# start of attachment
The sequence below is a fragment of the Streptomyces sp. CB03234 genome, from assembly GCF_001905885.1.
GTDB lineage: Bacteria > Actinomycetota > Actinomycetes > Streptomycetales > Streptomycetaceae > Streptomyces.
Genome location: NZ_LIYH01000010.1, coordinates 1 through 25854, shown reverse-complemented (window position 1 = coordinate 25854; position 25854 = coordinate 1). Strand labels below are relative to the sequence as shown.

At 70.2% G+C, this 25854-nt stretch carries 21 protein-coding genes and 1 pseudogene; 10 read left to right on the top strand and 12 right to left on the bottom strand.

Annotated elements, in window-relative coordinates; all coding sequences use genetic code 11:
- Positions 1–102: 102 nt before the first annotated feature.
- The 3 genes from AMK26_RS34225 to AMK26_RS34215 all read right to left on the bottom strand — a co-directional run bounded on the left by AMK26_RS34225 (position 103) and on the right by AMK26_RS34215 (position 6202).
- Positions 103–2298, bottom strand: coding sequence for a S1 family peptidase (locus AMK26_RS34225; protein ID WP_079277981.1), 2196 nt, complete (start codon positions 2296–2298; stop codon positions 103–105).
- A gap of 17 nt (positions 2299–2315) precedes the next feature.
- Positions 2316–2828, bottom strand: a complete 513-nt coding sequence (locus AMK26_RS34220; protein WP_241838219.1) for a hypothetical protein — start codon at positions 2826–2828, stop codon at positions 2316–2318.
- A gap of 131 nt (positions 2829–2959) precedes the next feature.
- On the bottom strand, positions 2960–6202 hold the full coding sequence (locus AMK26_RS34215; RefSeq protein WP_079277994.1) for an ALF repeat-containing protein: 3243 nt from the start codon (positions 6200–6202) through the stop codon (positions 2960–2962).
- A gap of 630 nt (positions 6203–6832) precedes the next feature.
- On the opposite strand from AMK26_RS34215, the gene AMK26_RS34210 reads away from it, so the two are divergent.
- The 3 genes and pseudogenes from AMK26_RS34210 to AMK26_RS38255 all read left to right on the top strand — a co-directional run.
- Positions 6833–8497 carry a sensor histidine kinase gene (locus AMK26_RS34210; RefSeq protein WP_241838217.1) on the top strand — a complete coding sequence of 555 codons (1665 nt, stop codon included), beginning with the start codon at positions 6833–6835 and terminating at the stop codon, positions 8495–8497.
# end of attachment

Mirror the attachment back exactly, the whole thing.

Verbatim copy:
The sequence below is a fragment of the Streptomyces sp. CB03234 genome, from assembly GCF_001905885.1.
GTDB lineage: Bacteria > Actinomycetota > Actinomycetes > Streptomycetales > Streptomycetaceae > Streptomyces.
Genome location: NZ_LIYH01000010.1, coordinates 1 through 25854, shown reverse-complemented (window position 1 = coordinate 25854; position 25854 = coordinate 1). Strand labels below are relative to the sequence as shown.

At 70.2% G+C, this 25854-nt stretch carries 21 protein-coding genes and 1 pseudogene; 10 read left to right on the top strand and 12 right to left on the bottom strand.

Annotated elements, in window-relative coordinates; all coding sequences use genetic code 11:
- Positions 1–102: 102 nt before the first annotated feature.
- The 3 genes from AMK26_RS34225 to AMK26_RS34215 all read right to left on the bottom strand — a co-directional run bounded on the left by AMK26_RS34225 (position 103) and on the right by AMK26_RS34215 (position 6202).
- Positions 103–2298, bottom strand: coding sequence for a S1 family peptidase (locus AMK26_RS34225; protein ID WP_079277981.1), 2196 nt, complete (start codon positions 2296–2298; stop codon positions 103–105).
- A gap of 17 nt (positions 2299–2315) precedes the next feature.
- Positions 2316–2828, bottom strand: a complete 513-nt coding sequence (locus AMK26_RS34220; protein WP_241838219.1) for a hypothetical protein — start codon at positions 2826–2828, stop codon at positions 2316–2318.
- A gap of 131 nt (positions 2829–2959) precedes the next feature.
- On the bottom strand, positions 2960–6202 hold the full coding sequence (locus AMK26_RS34215; RefSeq protein WP_079277994.1) for an ALF repeat-containing protein: 3243 nt from the start codon (positions 6200–6202) through the stop codon (positions 2960–2962).
- A gap of 630 nt (positions 6203–6832) precedes the next feature.
- On the opposite strand from AMK26_RS34215, the gene AMK26_RS34210 reads away from it, so the two are divergent.
- The 3 genes and pseudogenes from AMK26_RS34210 to AMK26_RS38255 all read left to right on the top strand — a co-directional run.
- Positions 6833–8497 carry a sensor histidine kinase gene (locus AMK26_RS34210; RefSeq protein WP_241838217.1) on the top strand — a complete coding sequence of 555 codons (1665 nt, stop codon included), beginning with the start codon at positions 6833–6835 and terminating at the stop codon, positions 8495–8497.